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On the Road Review: Kia Telluride SX



Pushing northwest on a cold, windy late autumn day, up through the Sandy River Valley on a winding Route 4 toward Rangeley, our Snow White Pearl Kia Telluride once again demonstrated why this all-new three-row crossover is racing up the sales charts. It flat our works better than most of its established rivals.

This was a point I repeatedly made to inquisitive observers admiring the bold stance of the Telluride and its unique square LED running lamps, viewers who leered at the luxurious interior, and to drivers genuinely interested in this latest crossover. Dispel all that you used to think you knew about Kias; this Telluride is the latest example of the huge gains the brand (part of Korean partner Hyundai) has accomplished in chassis engineering, technology, plus fit and finish. This is a class leader, right out of the gate.

The look is like few other crossovers. Squared shoulders and a brawny face give the Kia a confident style that is well-executed outside and inside, where the interior is extremely human-friendly. Dimensionally almost identical in size to the Honda Pilot and Subaru Ascent, the Telluride looks larger.

And the space is comfortable — everywhere. The front seats in our top SX trim — starting at $31,690 for front-drive models, $47,705 loaded with every feature — were 400-mile comfortable. The second-row buckets, heated and cooled here, fold, recline, slide back and forth, plus they flip forward with a single-finger touch of a button, providing ample space to access a split-folding third-row bench that actually will ferry real adults who don’t regularly attend yoga classes.

The Telluride’s sibling — the Hyundai Palisade — appeared in this space recently. It was good to sample the Kia version second. While both crossovers share the same basic chassis as well as powertrain — a 3.8-liter V-6 with 291 hp running through an eight-speed automatic — the Kia adds some personality distinctions. Several drive modes include a “sport” setting that changes throttle responses and driving verve; the AWD knob features a “lock” button for low-speed traction situations, while the shifter remains a conventional console lever instead of the Hyundai’s electric push-button setup. This allows Kia to make a more versatile, user-friendly console.

Both of these crossovers have large touchscreens with Apple/Android/Navigation programs plus infotainment; both have excellent blind-spot cameras to complement their blind-spot mirrors (everyone loved the view from these handy cameras), and there is Surround View 360-degree camera technology and triple zone climate panels.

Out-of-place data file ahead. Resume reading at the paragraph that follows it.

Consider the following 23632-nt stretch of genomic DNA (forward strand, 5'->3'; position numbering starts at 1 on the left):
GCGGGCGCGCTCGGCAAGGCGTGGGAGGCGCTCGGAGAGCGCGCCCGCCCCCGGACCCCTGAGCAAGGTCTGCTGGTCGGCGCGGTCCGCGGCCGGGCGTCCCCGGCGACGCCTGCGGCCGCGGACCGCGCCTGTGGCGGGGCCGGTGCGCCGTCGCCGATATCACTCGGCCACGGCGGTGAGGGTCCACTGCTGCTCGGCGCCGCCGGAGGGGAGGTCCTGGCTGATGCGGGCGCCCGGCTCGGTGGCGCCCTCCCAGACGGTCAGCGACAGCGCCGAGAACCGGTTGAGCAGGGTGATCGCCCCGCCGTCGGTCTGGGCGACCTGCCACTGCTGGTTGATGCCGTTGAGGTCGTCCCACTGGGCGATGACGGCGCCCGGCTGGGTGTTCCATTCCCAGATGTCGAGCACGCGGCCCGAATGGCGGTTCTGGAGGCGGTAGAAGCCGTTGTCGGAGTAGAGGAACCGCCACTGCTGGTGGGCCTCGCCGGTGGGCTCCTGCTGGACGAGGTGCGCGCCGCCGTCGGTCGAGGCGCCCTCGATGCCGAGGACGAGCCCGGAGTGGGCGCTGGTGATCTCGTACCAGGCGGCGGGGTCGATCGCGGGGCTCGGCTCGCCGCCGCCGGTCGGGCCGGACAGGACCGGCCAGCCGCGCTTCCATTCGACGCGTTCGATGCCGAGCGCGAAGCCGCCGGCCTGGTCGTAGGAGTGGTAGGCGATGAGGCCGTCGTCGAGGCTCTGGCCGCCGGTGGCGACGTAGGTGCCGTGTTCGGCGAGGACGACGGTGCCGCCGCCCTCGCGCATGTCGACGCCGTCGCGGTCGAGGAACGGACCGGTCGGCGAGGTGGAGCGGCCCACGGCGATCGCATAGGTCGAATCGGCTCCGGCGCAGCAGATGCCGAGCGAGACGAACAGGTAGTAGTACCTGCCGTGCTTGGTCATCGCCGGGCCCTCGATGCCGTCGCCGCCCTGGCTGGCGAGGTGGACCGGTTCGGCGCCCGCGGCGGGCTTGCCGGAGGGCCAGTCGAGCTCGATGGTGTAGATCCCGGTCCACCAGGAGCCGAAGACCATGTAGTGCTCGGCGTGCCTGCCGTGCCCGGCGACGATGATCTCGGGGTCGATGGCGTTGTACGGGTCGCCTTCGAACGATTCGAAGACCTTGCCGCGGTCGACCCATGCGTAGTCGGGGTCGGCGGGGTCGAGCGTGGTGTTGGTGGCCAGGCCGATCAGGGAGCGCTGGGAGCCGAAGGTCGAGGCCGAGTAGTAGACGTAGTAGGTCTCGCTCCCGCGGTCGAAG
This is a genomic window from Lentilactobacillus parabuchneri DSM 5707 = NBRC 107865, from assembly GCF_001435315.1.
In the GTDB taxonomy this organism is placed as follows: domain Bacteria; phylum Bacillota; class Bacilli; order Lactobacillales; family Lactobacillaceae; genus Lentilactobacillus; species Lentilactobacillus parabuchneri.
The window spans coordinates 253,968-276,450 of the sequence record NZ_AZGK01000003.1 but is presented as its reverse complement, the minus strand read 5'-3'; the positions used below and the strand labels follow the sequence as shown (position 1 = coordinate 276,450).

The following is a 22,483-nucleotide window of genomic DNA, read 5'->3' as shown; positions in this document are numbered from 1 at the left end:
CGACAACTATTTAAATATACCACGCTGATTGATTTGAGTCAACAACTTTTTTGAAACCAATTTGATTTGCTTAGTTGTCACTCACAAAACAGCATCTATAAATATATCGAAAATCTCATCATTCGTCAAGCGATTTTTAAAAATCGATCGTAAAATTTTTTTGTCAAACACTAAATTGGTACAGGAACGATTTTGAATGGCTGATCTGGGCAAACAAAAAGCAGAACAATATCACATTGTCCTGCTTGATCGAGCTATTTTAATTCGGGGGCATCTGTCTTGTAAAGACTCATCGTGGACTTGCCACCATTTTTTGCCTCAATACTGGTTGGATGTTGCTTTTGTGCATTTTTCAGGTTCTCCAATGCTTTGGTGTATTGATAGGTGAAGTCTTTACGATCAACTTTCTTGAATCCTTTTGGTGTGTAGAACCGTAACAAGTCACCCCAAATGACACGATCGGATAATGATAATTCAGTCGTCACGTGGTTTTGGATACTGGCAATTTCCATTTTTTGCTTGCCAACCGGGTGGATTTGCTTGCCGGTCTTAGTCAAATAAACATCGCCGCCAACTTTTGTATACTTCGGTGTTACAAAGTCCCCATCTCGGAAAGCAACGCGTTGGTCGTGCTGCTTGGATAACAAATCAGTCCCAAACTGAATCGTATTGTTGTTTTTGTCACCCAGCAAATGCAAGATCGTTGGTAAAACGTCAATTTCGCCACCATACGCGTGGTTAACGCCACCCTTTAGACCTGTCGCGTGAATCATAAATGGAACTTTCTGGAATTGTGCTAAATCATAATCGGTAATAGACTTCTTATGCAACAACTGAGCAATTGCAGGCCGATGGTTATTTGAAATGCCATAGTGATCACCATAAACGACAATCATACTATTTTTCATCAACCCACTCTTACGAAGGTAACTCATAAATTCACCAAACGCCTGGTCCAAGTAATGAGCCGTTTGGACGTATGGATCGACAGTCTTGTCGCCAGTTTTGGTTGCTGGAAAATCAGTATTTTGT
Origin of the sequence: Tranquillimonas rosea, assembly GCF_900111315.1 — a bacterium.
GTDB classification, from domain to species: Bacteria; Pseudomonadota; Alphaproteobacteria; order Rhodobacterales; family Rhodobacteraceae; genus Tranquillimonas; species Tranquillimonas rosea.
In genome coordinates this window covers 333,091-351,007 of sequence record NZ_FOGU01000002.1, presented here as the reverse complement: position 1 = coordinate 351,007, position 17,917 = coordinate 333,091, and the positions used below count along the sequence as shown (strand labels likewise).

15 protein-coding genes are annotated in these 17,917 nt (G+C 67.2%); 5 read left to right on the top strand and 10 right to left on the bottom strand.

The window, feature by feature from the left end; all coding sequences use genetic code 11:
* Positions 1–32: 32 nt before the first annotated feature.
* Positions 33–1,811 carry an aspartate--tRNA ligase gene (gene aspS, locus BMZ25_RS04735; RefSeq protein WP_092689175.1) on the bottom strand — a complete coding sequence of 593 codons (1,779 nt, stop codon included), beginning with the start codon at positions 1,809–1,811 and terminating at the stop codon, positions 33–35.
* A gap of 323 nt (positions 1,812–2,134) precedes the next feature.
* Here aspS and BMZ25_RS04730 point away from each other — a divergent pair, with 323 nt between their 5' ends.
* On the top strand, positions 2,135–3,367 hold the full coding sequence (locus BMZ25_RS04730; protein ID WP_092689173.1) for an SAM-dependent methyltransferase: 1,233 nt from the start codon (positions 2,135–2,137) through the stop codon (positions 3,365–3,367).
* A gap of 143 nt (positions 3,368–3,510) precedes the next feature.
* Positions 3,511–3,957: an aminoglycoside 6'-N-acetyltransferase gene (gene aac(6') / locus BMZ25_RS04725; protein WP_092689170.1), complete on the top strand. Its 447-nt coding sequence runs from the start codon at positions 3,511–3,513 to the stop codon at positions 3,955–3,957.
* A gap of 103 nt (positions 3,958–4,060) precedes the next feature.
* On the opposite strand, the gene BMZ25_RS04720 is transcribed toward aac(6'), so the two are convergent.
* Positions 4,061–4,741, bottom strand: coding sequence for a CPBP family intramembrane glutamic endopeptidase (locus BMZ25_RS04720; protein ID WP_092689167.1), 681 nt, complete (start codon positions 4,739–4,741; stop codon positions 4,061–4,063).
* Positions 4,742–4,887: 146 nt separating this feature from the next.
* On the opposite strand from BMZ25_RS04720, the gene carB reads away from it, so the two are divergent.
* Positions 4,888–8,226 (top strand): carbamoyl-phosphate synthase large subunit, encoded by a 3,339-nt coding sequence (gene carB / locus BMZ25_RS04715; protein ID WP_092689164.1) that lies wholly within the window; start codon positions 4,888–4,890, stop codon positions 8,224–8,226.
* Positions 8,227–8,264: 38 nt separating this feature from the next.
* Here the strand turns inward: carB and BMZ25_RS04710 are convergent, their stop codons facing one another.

The Telluride is also packed with the latest electronic driving aids, including highway driving assist, which will allow you to operate hands-free at highway speeds. You are supposed to be tending the wheel, yet the Kia does a very good job of steadying the vehicle within your lane while working with the dynamic Smart Cruise control.

Kia also features a rear-seat minder system, warning you to check rear seats before exiting the vehicle. And, there is a safety minder preventing rear doors from opening with oncoming traffic.

Buyers in this segment, which includes Explorer, Traverse, Pathfinder and Highlander, should be duly impressed by the numerous subtle pieces that make the Kia special. There are USB ports at every seat, with small pockets to hold electronic devices on the front seatbacks. The controls up front are clearly visible, easily accessed, and intuitive to operate, while the materials employed look and feel more premium than what Kia buyers might expect. SX trim brings two sunroofs, side sunshade curtains, a 110V inverter and quilted Nappa leather seating with a 12-way driver’s seat that even has leg extender support. Naturally, there is a heated steering wheel, rain-sensing wipers, keyless access and ignition, plus brilliant headlamps.

Families that use their three-row crossovers will generally find themselves on roads like Route 4, heading to camp, heading out for recreational pursuits no matter what the season. The Kia’s chassis delivered a quiet and controlled ride. Steering feel and overall handling were enjoyable to experience, not the numbing monotony offered by some rivals.

Three fill-ups returned a solid 23-mpg average — right in the hunt for this class and right on top of the EPA ratings of 19/24 mpg. Maximum tow rating is 5,000 pounds, also smack on what the competition offers.

Refined and polished, the Kia Telluride doesn’t feel like a newcomer in this segment. The collection of quality features, impressive safety and driving electronics, as well as the comfort and space afforded users, adds up to a family crossover that feels like a winner no matter how lengthy your list of wants is.

 

Tim Plouff

Tim Plouff

Columnist at The Ellsworth American
Tim Plouff has been reviewing automobiles in the pages of The Ellsworth American weekly for nearly two decades.
Tim Plouff

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